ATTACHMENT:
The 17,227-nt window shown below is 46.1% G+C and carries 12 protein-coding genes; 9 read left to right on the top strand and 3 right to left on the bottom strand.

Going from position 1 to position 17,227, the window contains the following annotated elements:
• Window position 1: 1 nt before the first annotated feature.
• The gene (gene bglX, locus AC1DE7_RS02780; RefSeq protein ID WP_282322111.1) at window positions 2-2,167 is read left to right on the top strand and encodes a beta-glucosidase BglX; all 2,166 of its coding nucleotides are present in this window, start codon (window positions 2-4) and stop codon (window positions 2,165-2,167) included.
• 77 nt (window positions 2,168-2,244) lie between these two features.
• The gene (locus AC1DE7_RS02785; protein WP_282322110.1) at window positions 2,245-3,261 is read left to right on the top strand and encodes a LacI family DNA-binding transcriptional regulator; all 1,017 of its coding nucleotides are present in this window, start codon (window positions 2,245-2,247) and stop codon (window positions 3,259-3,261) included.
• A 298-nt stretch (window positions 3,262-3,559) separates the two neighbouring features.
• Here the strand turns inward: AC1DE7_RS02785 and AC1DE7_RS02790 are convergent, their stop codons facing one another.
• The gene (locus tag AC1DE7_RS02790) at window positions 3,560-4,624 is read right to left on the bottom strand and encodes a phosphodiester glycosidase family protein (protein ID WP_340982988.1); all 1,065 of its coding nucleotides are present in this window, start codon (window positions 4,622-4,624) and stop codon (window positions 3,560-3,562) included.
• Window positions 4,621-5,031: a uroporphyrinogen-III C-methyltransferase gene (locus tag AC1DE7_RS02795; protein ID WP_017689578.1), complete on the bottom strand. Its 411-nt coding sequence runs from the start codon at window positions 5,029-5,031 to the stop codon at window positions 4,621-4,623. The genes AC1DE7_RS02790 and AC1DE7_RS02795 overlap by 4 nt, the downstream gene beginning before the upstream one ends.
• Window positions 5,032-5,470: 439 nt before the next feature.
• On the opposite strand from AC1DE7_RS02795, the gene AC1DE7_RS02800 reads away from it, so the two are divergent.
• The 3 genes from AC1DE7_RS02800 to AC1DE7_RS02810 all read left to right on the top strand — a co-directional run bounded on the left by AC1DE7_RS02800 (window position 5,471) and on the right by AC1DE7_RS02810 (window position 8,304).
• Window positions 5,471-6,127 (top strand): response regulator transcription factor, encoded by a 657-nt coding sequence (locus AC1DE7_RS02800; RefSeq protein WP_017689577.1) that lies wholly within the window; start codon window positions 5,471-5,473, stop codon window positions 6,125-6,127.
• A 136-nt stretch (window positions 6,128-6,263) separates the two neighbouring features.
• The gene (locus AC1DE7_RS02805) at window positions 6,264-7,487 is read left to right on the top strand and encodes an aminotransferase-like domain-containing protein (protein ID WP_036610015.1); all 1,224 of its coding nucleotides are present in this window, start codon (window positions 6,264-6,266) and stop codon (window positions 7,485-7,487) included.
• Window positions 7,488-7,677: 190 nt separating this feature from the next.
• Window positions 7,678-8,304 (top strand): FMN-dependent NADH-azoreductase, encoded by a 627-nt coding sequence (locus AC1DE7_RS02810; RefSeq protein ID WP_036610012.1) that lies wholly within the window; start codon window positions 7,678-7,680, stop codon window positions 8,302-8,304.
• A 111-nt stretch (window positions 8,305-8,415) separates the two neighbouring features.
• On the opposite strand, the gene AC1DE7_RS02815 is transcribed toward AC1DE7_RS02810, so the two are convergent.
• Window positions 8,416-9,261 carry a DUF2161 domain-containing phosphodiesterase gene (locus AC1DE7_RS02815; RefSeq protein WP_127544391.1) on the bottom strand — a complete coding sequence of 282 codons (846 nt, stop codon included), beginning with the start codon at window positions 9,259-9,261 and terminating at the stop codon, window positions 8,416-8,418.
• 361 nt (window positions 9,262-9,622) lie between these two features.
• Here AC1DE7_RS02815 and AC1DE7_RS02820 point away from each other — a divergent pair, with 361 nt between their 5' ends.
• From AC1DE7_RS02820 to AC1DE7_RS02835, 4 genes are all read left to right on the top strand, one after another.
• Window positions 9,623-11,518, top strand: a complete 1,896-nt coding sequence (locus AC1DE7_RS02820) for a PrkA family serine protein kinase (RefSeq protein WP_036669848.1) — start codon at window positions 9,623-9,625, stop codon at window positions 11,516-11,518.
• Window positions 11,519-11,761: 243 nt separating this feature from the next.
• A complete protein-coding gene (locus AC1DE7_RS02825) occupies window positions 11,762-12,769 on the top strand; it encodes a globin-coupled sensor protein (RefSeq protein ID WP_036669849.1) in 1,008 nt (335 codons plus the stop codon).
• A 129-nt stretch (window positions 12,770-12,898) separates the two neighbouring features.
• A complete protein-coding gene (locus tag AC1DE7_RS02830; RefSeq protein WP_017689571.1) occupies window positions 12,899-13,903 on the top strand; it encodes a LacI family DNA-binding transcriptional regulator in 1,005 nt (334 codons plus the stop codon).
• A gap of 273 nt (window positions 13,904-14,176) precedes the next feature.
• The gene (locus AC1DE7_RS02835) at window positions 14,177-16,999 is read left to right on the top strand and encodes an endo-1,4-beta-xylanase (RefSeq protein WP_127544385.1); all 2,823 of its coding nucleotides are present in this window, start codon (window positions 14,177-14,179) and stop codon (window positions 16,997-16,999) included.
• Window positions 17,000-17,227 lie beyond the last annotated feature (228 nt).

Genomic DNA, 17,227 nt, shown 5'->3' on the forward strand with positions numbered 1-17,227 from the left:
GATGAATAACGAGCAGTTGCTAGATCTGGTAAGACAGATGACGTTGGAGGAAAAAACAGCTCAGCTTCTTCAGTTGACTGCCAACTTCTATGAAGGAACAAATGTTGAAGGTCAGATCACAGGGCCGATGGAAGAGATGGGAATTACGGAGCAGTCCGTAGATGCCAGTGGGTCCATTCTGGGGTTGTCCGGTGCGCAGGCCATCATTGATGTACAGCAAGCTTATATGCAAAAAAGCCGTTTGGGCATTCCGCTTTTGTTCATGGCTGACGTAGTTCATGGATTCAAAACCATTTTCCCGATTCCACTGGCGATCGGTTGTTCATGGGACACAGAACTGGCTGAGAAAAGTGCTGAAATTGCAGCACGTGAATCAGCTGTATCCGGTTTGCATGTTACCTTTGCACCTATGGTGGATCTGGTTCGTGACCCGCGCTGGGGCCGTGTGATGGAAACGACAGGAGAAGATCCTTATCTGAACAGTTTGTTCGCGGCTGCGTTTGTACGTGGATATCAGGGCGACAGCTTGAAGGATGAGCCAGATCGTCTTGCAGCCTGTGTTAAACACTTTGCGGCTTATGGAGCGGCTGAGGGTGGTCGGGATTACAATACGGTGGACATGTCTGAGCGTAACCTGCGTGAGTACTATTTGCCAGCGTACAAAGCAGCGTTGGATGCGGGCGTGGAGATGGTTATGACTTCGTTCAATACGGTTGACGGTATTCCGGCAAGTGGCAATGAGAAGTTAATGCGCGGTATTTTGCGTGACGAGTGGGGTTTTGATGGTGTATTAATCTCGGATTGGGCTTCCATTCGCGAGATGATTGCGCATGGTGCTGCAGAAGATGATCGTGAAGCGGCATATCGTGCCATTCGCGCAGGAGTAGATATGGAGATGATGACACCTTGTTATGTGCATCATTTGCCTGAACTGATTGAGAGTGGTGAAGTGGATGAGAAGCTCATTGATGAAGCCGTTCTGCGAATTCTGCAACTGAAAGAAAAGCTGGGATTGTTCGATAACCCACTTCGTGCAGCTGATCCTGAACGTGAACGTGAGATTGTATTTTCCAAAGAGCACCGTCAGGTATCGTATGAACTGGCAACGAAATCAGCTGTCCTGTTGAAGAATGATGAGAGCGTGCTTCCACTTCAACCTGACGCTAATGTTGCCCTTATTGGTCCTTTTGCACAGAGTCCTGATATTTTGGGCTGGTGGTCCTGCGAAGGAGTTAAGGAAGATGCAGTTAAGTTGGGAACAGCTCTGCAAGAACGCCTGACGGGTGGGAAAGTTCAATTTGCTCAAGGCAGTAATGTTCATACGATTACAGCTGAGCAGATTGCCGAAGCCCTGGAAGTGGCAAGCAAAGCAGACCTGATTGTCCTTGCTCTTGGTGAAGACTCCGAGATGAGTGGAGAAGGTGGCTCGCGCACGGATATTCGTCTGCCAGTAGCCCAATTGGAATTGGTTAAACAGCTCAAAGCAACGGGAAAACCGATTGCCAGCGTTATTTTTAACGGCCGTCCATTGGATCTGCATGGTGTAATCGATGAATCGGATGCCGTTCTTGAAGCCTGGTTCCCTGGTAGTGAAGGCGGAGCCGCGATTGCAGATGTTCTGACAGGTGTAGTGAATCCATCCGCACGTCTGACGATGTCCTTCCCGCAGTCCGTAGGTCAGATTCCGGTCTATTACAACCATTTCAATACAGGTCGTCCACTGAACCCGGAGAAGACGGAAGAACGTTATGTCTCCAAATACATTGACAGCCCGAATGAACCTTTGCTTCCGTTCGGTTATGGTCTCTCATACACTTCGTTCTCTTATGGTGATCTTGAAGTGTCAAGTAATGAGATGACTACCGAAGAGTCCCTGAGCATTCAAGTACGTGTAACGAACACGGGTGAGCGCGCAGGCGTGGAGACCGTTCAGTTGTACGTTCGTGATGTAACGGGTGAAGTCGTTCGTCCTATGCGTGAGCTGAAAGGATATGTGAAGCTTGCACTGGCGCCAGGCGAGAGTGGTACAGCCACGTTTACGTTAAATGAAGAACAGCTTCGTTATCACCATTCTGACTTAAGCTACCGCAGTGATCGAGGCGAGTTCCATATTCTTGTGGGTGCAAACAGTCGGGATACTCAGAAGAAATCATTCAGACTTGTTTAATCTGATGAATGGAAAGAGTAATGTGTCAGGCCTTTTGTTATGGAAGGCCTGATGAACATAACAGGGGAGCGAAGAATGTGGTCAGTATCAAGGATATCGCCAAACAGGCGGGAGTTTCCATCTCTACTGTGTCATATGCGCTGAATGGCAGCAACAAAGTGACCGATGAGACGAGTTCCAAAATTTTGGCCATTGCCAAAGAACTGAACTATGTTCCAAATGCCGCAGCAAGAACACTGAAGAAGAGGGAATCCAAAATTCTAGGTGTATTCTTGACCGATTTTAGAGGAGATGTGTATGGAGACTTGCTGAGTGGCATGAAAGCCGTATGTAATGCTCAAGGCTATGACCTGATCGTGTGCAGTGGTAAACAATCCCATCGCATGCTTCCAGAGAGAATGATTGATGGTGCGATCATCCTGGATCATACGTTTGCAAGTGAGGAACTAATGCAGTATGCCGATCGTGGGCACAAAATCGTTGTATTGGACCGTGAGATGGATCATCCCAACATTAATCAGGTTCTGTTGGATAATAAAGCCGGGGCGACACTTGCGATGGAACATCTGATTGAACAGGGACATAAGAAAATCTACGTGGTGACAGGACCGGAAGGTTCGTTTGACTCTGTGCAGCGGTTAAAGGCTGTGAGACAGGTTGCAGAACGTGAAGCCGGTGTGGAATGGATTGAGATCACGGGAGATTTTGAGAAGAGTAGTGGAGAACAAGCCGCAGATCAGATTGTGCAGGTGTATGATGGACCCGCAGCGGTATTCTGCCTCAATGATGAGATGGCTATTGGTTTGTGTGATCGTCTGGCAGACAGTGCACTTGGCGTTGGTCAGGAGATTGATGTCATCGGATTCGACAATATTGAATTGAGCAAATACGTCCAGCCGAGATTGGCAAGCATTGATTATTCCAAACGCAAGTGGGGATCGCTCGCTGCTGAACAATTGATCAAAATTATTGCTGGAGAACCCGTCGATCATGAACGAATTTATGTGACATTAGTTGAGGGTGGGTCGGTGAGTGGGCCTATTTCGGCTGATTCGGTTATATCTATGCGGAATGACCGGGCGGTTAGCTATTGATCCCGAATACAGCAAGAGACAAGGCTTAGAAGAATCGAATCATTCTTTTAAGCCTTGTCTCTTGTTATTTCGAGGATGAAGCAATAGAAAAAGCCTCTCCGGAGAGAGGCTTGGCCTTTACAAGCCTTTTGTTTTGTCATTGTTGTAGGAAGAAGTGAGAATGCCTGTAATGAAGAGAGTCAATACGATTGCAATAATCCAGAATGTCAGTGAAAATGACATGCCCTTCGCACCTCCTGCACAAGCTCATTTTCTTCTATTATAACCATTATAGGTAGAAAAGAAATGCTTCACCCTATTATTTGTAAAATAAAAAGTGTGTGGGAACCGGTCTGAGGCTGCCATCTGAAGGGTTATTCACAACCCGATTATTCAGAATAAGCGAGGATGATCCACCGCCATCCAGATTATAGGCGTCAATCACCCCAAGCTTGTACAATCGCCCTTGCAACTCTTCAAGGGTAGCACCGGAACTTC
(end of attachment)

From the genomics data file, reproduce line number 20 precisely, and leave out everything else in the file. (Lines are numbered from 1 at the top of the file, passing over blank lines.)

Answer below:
• On the opposite strand, the gene AC1DE7_RS02815 is transcribed toward AC1DE7_RS02810, so the two are convergent.